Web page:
DANCE DATA PROJECT® RELEASES FIRST LOOK 2022-2023 REPORT – ONLY 27% OF WORKS PROGRAMMED FOR THE 2022-2023 SEASON ARE CHOREOGRAPHED BY WOMEN, A DECREASE FROM 29% LAST SEASON
Northfield, IL | December 5, 2022 | Dance Data Project® (DDP) today released its second full First Look report, examining the gender distribution of choreographers for the Largest 150 U.S. ballet and classically influenced companies in the current 2022-2023 season. Previously, the First Look report has been included as part of DDP’s Season Overview report. However, as DDP continues to expand its research from examining the Largest 50 companies to the Largest 150 companies, a second report was needed to include the most detailed findings.
Overall, DDP found that the Largest 150 companies are continuing to program more works choreographed by men, consistent with the past four seasons of research. Of 1075 announced works for the 2022-2023 season amongst the Largest 150 U.S. ballet and classically influenced companies, 27% are choreographed by women, which is a further reduction compared to the 2021-2022 season (29% choreographed by women).
When closely examining the types of programmed works, DDP found that only 21% of full-length works programmed for the 2022-2023 season by the Largest 150 companies are choreographed by women.
NOTE: The Largest 10 U.S. ballet companies did not program any full-length works by women for the 2022-2023 season — all are choreographed by men. Only 4% of full-length works are by women in the Largest 25.
“It is particularly concerning that there has been a decrease in the number of female-choreographed works this season as compared to previous years,” said DDP Research Coordinator Jenna Magrath. “We are also looking closely at what kinds of works women are being commissioned to create. With so few full-length works programmed for the 2022-2023 season choreographed by women, female choreographers continue to be siloed into creating shorter works for less lucrative commissions.”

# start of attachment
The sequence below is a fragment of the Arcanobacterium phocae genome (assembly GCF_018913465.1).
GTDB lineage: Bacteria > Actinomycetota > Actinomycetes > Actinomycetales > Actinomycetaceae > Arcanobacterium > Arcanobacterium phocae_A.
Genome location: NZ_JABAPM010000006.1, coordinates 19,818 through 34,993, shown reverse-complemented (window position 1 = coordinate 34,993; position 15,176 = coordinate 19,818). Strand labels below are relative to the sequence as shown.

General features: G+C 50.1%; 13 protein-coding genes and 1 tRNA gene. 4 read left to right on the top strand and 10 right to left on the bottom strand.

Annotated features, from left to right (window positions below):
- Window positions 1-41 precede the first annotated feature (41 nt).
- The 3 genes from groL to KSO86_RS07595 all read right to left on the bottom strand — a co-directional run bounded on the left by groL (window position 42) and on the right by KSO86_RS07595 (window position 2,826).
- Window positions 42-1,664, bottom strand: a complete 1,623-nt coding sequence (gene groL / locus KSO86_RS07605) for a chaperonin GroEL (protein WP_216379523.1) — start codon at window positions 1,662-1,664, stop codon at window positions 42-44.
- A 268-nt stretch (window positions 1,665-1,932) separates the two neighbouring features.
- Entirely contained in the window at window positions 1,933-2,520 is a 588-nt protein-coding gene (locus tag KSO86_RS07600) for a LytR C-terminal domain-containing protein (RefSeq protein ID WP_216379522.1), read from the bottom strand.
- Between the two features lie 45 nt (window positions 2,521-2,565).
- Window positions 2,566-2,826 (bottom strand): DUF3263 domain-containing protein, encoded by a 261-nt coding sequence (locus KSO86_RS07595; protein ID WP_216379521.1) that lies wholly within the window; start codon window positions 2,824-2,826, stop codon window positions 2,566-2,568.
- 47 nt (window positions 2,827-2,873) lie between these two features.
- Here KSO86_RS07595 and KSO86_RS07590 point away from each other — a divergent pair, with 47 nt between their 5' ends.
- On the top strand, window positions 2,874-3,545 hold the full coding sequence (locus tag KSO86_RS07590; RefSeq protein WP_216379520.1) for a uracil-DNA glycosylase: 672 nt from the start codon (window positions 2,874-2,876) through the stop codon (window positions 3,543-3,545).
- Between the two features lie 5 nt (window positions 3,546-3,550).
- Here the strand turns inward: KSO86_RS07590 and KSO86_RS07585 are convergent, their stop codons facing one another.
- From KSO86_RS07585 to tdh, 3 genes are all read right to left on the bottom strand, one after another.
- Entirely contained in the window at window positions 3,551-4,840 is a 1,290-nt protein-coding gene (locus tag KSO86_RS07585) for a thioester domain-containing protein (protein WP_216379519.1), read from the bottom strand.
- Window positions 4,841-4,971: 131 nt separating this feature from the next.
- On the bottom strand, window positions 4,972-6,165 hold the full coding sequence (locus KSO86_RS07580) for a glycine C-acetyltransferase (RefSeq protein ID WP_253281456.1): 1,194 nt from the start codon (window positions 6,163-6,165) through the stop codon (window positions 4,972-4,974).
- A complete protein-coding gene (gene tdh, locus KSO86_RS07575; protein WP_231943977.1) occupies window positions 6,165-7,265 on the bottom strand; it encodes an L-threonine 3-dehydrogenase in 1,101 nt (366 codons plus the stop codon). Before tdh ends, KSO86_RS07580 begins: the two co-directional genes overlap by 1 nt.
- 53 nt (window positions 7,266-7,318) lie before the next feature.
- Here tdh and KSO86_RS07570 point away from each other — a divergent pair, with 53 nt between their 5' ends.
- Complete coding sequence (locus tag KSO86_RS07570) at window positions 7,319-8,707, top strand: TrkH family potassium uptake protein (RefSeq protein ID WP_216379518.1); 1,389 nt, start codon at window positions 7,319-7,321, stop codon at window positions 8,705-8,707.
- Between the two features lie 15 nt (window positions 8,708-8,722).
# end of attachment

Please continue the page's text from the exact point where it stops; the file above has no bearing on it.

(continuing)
For the 2022-2023 season, 44% of world premieres are choreographed by women within the Largest 150. The Additional 50 (companies with budgets ranked #101-150) commissioned the highest percentage of world premieres by women (47%), while the Largest 10 commissioned the least (36%). By comparison, only 20% of non-premieres are choreographed by women within the Largest 150. This highlights the lack of persistent effort by companies to continue programming women-choreographed work into future seasons after their work originally premieres.
“The largest companies, with the most resources at their disposal, are consistently choosing to program fewer female choreographers than smaller companies, with far smaller budgets,” said DDP Founder & President Elizabeth “Liza” Yntema.
She continued, “Our forthcoming Gender Equity Index will be taking a close look at these largest-budgeted U.S. companies to see how they are using their resources to support women in the workplace through codes of conduct, sexual assault/harassment policies, and programs designed to remove barriers for women to rise to leadership and choreographic opportunity within the industry.”
This January, DDP will release the first-ever Gender Equity Index for the U.S. dance industry. Combining company self-submitted responses and DDP’s own proprietary research, companies will be awarded based on their commitment to pursuing gender equity in the field. Learn more about DDP’s Gender Equity Index here.
To inquire about sources, operational definitions, or methodologies for this report, or to learn more about DDP’s research in general, please contact Research Lead Rebecca Ferrell at email@example.com.